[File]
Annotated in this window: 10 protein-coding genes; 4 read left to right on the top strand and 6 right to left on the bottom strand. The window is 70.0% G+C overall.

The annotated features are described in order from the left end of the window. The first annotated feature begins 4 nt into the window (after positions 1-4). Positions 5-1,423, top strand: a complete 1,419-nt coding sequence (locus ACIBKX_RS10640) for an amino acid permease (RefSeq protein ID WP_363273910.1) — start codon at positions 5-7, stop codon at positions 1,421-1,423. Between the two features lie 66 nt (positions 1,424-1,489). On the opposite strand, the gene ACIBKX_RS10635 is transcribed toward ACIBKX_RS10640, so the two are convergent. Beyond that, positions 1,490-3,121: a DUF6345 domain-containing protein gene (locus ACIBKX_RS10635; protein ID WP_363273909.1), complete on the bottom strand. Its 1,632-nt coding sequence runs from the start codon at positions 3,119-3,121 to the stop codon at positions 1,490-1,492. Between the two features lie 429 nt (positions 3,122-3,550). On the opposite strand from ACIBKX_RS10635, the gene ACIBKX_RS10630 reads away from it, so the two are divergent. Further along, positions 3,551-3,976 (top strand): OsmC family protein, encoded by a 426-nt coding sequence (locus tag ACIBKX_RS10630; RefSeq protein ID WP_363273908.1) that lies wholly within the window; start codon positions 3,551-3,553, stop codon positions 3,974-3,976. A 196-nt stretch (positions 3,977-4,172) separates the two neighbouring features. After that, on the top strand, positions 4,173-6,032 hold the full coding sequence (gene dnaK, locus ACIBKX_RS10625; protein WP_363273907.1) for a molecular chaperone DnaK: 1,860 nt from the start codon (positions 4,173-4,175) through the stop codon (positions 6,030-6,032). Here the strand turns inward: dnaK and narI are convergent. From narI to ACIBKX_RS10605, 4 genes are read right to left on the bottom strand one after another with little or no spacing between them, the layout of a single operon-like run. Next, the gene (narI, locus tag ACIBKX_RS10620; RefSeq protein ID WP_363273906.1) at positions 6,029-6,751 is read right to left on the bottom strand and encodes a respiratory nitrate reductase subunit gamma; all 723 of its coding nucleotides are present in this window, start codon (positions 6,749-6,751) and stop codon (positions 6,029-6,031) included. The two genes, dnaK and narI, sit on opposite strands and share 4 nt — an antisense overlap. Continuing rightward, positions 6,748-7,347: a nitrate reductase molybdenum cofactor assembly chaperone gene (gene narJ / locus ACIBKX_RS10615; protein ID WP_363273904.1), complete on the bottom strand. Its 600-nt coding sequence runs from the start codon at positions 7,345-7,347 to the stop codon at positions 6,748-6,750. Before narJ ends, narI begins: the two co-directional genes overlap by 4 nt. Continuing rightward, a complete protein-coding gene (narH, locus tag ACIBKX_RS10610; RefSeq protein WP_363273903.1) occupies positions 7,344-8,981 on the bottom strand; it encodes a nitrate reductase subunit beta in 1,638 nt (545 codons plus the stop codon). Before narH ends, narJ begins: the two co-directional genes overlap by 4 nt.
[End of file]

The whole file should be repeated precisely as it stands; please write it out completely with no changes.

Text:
Annotated in this window: 10 protein-coding genes; 4 read left to right on the top strand and 6 right to left on the bottom strand. The window is 70.0% G+C overall.

The annotated features are described in order from the left end of the window. The first annotated feature begins 4 nt into the window (after positions 1-4). Positions 5-1,423, top strand: a complete 1,419-nt coding sequence (locus ACIBKX_RS10640) for an amino acid permease (RefSeq protein ID WP_363273910.1) — start codon at positions 5-7, stop codon at positions 1,421-1,423. Between the two features lie 66 nt (positions 1,424-1,489). On the opposite strand, the gene ACIBKX_RS10635 is transcribed toward ACIBKX_RS10640, so the two are convergent. Beyond that, positions 1,490-3,121: a DUF6345 domain-containing protein gene (locus ACIBKX_RS10635; protein ID WP_363273909.1), complete on the bottom strand. Its 1,632-nt coding sequence runs from the start codon at positions 3,119-3,121 to the stop codon at positions 1,490-1,492. Between the two features lie 429 nt (positions 3,122-3,550). On the opposite strand from ACIBKX_RS10635, the gene ACIBKX_RS10630 reads away from it, so the two are divergent. Further along, positions 3,551-3,976 (top strand): OsmC family protein, encoded by a 426-nt coding sequence (locus tag ACIBKX_RS10630; RefSeq protein ID WP_363273908.1) that lies wholly within the window; start codon positions 3,551-3,553, stop codon positions 3,974-3,976. A 196-nt stretch (positions 3,977-4,172) separates the two neighbouring features. After that, on the top strand, positions 4,173-6,032 hold the full coding sequence (gene dnaK, locus ACIBKX_RS10625; protein WP_363273907.1) for a molecular chaperone DnaK: 1,860 nt from the start codon (positions 4,173-4,175) through the stop codon (positions 6,030-6,032). Here the strand turns inward: dnaK and narI are convergent. From narI to ACIBKX_RS10605, 4 genes are read right to left on the bottom strand one after another with little or no spacing between them, the layout of a single operon-like run. Next, the gene (narI, locus tag ACIBKX_RS10620; RefSeq protein ID WP_363273906.1) at positions 6,029-6,751 is read right to left on the bottom strand and encodes a respiratory nitrate reductase subunit gamma; all 723 of its coding nucleotides are present in this window, start codon (positions 6,749-6,751) and stop codon (positions 6,029-6,031) included. The two genes, dnaK and narI, sit on opposite strands and share 4 nt — an antisense overlap. Continuing rightward, positions 6,748-7,347: a nitrate reductase molybdenum cofactor assembly chaperone gene (gene narJ / locus ACIBKX_RS10615; protein ID WP_363273904.1), complete on the bottom strand. Its 600-nt coding sequence runs from the start codon at positions 7,345-7,347 to the stop codon at positions 6,748-6,750. Before narJ ends, narI begins: the two co-directional genes overlap by 4 nt. Continuing rightward, a complete protein-coding gene (narH, locus tag ACIBKX_RS10610; RefSeq protein WP_363273903.1) occupies positions 7,344-8,981 on the bottom strand; it encodes a nitrate reductase subunit beta in 1,638 nt (545 codons plus the stop codon). Before narH ends, narJ begins: the two co-directional genes overlap by 4 nt.